Forgot your password?
typodupeerror

Comment: Re:Discrimination (Score 1) 545

by Pharmboy (#47785875) Attached to: Why Women Have No Time For Wikipedia

Wikipedia's WikiProject Editor Retention has looked at the same problem, but from a retention point rather than the perspective of attracting new women. There were no real answers, just lots of speculation. Lots of people blame the culture, or say the place is too "rough and tumble" but I found that conclusion rather sexist, as it says that women can't compete for ideas in the same environment as men. There doesn't seems to be a difference in retention of men and women, they just aren't coming to Wikipedia to begin with.

Comment: Re:Not worth it. (Score 1) 47

by Rei (#47785193) Attached to: How the World's Fastest Electric Car Is Pushing Wireless Charging Tech

Electric cars wouldn't use half the country's electricity, passenger vehicles' share of total energy consumption is much smaller than that. But I don't disagree with you that it's bad to waste power. Still, for a potential EV consumer whose turned off from EVs because they're lazy, if the choice is between "waste 20% more electricity" and "keep driving a gasoline car", the wireless EV is still the much better option.

Comment: Re:Just stop it with the 'zero emissons' claims (Score 3, Informative) 47

by Rei (#47783897) Attached to: How the World's Fastest Electric Car Is Pushing Wireless Charging Tech

You act like there's no research papers on this subject. There have been tons, and the conclusions in each case are the same:

1) CO2 emissions would decline even on the US's current grid (which is, I should add, getting cleaner every year, while the amount of emissions associated with oil production keep rising)

2) On a generation basis, every region in the US has enough space capacity for a full switchover of the passenger fleet today, without any new plant construction, except the Pacific Northwest. Most charging is done at night when most power plants lie idle, but the Pacific Northwest is an exception because their heavy use of hydro means time of use isn't important, only net consumption.

3) The only thing that there's not enough of at present is simply local distribution capacity, to peoples' homes.

Of course, that's for a complete, instantaneous switchover, which is of course an impossiblity. Your average car is driven for about two decades before it goes to scrap, only a small fraction rotate out of service every year. And that's assuming that everyone bought EVs as replacement, which if course is an impossiblity because even if everyone was suddenly sold on the concept of EVs it'd take a decade or more to ramp up production to that level. And of course everyone is not suddenly sold on the concept of EVs. You're looking at maybe a 30-40 year transition time period here. If power companies can't keep up with a trend that's stretched out over the scale of several decades, they deserve to fail.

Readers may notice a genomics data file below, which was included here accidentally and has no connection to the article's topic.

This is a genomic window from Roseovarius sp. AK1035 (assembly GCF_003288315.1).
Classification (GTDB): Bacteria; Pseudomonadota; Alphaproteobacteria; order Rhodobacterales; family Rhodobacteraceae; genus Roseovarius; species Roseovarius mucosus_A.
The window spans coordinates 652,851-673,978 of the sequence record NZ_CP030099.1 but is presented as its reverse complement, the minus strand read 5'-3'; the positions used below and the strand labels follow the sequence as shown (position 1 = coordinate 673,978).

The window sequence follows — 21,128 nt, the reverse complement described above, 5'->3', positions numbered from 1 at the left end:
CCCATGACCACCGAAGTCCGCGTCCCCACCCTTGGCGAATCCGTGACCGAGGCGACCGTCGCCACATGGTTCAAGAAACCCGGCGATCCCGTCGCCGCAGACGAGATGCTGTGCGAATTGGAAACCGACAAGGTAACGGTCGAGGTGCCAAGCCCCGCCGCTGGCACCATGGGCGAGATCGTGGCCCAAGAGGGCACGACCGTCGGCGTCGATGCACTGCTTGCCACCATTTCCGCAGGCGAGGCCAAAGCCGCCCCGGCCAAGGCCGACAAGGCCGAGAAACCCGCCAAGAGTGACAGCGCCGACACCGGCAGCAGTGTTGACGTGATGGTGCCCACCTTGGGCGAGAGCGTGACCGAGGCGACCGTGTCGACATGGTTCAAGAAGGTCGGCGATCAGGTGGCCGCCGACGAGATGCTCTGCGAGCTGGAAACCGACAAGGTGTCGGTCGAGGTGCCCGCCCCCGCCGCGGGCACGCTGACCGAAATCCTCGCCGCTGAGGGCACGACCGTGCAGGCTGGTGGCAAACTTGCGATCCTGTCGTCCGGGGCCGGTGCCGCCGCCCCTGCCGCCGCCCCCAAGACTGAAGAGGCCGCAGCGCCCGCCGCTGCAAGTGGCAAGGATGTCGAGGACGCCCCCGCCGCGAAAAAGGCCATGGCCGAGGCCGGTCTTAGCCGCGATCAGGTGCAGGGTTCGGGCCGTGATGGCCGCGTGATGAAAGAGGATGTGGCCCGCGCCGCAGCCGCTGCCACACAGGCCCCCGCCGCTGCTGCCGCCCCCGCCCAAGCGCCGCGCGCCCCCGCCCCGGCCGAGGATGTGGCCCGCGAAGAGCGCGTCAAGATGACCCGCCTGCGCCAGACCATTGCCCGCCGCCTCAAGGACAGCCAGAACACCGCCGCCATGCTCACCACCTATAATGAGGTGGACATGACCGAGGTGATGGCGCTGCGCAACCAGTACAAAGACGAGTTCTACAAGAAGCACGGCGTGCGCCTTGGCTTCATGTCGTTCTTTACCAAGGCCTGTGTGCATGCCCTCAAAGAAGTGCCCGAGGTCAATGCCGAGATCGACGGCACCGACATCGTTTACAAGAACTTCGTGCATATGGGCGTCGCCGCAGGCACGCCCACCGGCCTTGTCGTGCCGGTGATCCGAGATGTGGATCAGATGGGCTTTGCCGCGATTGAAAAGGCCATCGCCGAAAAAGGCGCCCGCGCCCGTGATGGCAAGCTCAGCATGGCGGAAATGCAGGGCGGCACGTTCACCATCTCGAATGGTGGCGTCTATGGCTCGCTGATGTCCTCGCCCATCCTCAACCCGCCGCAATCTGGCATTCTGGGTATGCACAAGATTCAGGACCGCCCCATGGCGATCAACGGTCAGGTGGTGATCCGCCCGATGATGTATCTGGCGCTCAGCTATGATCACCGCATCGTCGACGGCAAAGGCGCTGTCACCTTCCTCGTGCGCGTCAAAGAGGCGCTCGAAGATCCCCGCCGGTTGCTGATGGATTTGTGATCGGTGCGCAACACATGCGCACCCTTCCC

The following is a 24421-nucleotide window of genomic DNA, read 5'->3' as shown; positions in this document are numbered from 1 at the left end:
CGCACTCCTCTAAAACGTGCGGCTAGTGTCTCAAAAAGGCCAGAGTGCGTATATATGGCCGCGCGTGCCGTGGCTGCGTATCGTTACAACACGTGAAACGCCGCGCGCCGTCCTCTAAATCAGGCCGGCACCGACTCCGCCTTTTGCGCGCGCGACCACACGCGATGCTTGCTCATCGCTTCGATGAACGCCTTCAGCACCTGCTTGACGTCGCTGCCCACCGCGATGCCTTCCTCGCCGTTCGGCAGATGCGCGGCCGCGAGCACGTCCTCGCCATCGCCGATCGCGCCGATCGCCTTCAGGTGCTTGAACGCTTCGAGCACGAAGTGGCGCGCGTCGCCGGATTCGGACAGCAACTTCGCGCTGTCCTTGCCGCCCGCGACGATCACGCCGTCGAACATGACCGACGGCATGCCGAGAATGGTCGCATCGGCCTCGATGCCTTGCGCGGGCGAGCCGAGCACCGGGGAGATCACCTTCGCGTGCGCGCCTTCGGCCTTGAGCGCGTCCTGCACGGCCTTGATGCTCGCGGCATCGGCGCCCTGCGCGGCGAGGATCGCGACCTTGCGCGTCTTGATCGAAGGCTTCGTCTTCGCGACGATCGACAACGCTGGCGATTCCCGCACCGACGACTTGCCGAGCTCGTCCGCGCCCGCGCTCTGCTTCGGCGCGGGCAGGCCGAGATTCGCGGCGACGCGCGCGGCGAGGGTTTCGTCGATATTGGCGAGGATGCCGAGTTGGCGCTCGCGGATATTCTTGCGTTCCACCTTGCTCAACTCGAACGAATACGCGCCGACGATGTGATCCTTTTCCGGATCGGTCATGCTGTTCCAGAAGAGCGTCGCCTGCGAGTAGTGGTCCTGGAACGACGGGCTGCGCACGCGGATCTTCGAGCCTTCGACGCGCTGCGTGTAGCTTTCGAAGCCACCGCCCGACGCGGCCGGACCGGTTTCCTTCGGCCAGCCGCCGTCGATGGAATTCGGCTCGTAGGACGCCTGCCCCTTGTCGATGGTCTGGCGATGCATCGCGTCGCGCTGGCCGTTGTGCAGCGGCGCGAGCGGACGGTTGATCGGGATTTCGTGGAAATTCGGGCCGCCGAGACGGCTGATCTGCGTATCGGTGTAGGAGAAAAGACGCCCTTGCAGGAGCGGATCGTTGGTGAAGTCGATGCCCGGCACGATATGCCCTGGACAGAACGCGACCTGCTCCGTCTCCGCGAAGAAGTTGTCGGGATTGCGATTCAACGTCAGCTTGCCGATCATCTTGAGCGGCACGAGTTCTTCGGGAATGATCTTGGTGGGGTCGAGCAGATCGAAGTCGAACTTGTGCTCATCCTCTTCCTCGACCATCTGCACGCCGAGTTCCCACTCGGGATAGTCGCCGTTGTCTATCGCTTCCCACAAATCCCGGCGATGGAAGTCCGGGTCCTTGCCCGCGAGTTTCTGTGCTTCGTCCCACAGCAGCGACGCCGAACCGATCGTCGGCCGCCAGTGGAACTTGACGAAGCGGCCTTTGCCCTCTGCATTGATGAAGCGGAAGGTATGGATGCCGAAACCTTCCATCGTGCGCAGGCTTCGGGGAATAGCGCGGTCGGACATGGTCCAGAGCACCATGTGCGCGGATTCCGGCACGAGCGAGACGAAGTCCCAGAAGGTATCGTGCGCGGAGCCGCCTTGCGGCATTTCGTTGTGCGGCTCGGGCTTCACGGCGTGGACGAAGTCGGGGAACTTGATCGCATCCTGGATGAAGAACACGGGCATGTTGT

Comment: Re:When they don't blame the Chinese ... (Score 2) 97

by Rei (#47773799) Attached to: FBI Investigates 'Sophisticated' Cyber Attack On JP Morgan, 4 More US Banks

Yeah, what evildoers, giving Russia a slap on the wrist for the petty offense of invading and taking over part of another country that had insolently decided to no longer be under Russia's thumb. Next up, the evil tyrants in American and Europe will send Putin a sternly worded letter! Maybe he won't even get a Christmas card from Biden this year!

See: US to sanction Russia over annexation of Virginia

Comment: Re:Moons? (Score 3, Informative) 85

Indeed it does. I haven't published yet, but I detected one a few days ago (I work out of a valley in Iceland). I observed the brown dwarf in question (right ascension 08h 55m 10.83s, declination -07 14 42.5") and detected a large, earth-sized body occluding the star during my brief observations.

Comment: Re:Not surprising (Score 1) 503

by Jeremi (#47761167) Attached to: California DMV Told Google Cars Still Need Steering Wheels

There are plenty of not so time critical scenarios where some sort of manual override is needed and those aren't going to go away even when we trust the software to do all the driving

No worries -- to handle those scenarios, we'll download the app and steer the car using our phone. Bluetooth FTW!

Comment: Re:Hmmm ... (Score 1) 194

by Jeremi (#47756671) Attached to: $75K Prosthetic Arm Is Bricked When Paired iPod Is Stolen

Between companies using 10 year old Linux kernels, to having unpatchable systems, or just having really bad understandings of security, I've come to conclude this is the norm.

... and a hacked prosthetic arm is the worst possible kind of security breach -- the hackers could literally hold your neck for ransom.

Bus error -- please leave by the rear door.

Working...